How many lead sources do you need? If you’re wondering how many lead sources you need, then you’re asking a great question!
And although there is no right answer, there are definitely two wrong answers.
What are the wrong answers?
Yeap, that’s it. If you have zero, or only one source of leads, then you’re walking a risky path for your law firm. A single lead source can be shut down at any moment, and getting a new one started takes time. And practice. And optimization.
Every Firm Needs Multiple Channels for New Client Acquisition
Every firm should have two or more sources for new client acquisition. And the more the better (within reason). It’s imperative to keep this sales machine in full swing, even if you don’t currently need lots of new business.
Of course, the amount of inflow you need depends on your current caseload. If your caseload is thin, then you should be testing many sources. And conversely, if you’re already swamped than you’ll pursue a more measured approach.
But the key is, no matter your current level of busy, keep your pipeline active. Things can change quickly, and no one has the proverbial silver ball to know when that might happen.
So future proofing is the name of of the game.
Why Multiple Lead Sources?
If you’ve been in the market for legal leads for a while, then you know things can get volatile. You can be fat and happy going great guns for years, and then one day your lead provider can bring bad news.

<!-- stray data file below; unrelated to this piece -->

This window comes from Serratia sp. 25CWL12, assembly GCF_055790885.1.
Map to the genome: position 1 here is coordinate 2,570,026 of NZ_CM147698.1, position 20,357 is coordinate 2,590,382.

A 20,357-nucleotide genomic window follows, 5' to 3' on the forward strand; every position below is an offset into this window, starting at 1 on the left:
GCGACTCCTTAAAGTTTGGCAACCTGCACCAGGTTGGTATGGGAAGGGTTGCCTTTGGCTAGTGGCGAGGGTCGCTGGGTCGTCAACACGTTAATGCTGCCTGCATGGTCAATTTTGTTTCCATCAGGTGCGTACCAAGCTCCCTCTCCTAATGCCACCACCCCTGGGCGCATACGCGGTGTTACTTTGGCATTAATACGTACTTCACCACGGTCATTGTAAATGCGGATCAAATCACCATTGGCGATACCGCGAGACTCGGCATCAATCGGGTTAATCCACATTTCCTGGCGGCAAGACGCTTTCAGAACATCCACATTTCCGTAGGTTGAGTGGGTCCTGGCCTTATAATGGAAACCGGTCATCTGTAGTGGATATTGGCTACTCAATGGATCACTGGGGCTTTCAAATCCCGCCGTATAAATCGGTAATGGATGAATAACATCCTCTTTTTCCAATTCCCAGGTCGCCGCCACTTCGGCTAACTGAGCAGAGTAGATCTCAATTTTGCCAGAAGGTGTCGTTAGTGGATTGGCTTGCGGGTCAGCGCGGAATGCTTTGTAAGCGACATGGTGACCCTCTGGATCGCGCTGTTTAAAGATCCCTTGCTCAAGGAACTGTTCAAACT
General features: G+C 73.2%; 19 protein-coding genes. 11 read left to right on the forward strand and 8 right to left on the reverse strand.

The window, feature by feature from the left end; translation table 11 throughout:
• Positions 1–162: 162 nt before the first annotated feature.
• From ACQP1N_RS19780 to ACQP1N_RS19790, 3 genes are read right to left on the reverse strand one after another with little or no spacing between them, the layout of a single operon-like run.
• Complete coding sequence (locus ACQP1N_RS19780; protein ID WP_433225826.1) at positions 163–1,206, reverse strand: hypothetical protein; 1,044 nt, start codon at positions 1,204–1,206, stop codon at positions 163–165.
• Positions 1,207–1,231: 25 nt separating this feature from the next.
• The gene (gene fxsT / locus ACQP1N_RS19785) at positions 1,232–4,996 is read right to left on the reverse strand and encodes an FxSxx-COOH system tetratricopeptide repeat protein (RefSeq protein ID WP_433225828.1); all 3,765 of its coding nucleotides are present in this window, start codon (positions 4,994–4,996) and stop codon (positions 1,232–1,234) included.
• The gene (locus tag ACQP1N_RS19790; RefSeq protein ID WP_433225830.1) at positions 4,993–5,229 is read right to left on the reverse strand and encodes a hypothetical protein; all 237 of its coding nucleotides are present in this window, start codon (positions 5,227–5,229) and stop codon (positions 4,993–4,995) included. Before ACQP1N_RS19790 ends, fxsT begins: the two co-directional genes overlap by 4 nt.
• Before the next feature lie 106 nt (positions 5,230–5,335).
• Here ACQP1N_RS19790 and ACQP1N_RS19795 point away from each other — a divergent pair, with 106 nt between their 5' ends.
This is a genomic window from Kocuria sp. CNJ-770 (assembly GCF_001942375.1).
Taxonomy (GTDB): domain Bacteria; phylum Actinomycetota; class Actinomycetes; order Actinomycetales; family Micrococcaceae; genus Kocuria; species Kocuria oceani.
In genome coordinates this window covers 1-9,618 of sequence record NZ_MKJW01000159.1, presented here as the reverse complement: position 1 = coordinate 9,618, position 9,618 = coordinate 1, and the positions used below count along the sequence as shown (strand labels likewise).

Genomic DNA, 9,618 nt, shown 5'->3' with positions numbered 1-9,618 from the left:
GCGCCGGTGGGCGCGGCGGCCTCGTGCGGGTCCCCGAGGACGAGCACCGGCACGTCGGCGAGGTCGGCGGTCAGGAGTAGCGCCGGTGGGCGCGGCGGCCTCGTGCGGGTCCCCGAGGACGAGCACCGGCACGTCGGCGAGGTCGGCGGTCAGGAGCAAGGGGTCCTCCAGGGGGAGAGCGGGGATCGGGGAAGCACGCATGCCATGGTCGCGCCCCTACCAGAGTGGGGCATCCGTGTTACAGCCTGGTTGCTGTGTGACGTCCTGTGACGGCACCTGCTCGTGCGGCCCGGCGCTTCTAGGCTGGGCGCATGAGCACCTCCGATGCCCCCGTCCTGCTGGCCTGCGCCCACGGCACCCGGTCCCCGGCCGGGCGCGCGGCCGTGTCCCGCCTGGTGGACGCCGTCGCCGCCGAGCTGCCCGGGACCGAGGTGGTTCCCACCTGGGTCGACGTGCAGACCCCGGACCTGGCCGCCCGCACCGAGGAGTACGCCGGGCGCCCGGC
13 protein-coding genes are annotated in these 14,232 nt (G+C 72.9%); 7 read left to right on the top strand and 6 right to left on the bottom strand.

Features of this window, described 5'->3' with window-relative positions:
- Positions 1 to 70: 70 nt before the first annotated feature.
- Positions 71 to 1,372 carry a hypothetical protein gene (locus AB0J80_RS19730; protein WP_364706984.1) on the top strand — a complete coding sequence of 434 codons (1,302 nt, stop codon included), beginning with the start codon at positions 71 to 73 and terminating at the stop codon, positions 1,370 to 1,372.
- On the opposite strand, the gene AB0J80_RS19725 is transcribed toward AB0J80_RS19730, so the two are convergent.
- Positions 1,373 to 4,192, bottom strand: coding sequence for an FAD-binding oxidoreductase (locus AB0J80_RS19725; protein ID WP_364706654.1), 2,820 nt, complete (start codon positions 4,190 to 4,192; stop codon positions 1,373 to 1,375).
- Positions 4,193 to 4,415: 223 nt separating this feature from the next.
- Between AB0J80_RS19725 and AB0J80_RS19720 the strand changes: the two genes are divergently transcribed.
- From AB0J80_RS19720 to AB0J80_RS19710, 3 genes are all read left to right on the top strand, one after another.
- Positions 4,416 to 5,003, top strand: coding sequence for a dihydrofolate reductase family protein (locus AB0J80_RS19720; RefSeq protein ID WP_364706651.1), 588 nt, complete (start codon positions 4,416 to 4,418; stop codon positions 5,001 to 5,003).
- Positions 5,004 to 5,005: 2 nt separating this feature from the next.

And bad news can come in different forms, and some examples might include:
- Facebook shut down your ad account – man, we’re really sorry.
- The cost of advertising on “XYZ platform” has become cost prohibitive so we’re pulling the plug unless you’re willing to pay 3.5X.
- YouTube changed its advertising guidelines and they no longer accept advertising content related to XYZ niche.
- Wow, we took a monster hit on organic rankings due to Google’s June 202X core update, and the organic well just ran dry.
And some of these are admittedly long shots, but they can happen. And when they do, you can caught flat footed if you haven’t properly diversified your lead sources.
Multiple Lines In the Water
But if you always have at least two lines in the water, then you are mitigating your risk against these potential problems.
For example, if you have experience running Google Ads, then you know it takes 2-3 months to initially optimize an account. So even if you’re not seeing a need for Google Ads at the moment, it makes sense to get your account set up, running ads, and optimizing on a very low budget.
Then, if you hit a slow patch you have this account in your back pocket. It’s already optimized and ready for action! You just turn on the spigot and scale the account. You already know the key metrics it’s performing at:
- Cost per click (CPC)
- Click-through rate (CTR)
- Cost per conversion
- Conversion rate %
And for the most part, these metrics will be pretty linear. So as you scale your ad spend, you should see a commensurate increase in performance until you hit some very high ad spend numbers.
So let’s say you’re only spending $200 per month and getting a few conversions. You’re keeping your powder dry, but also keeping things optimized and ready. So when you suddenly increase the budget to $3000 per month, you’ll see a commensurate increase in performance.
Multiple Platforms Ready and Optimized
So it makes sense to have a number of platforms warmed up, tested, optimized, and ready. And yes, things do change on these platforms which affects future performance, but you’ll still be light years ahead as opposed to starting cold.
How many lead sources do you need? Well that depends on a number of factors such as your firm’s size and current capacity, but you need at least two. And more if possible.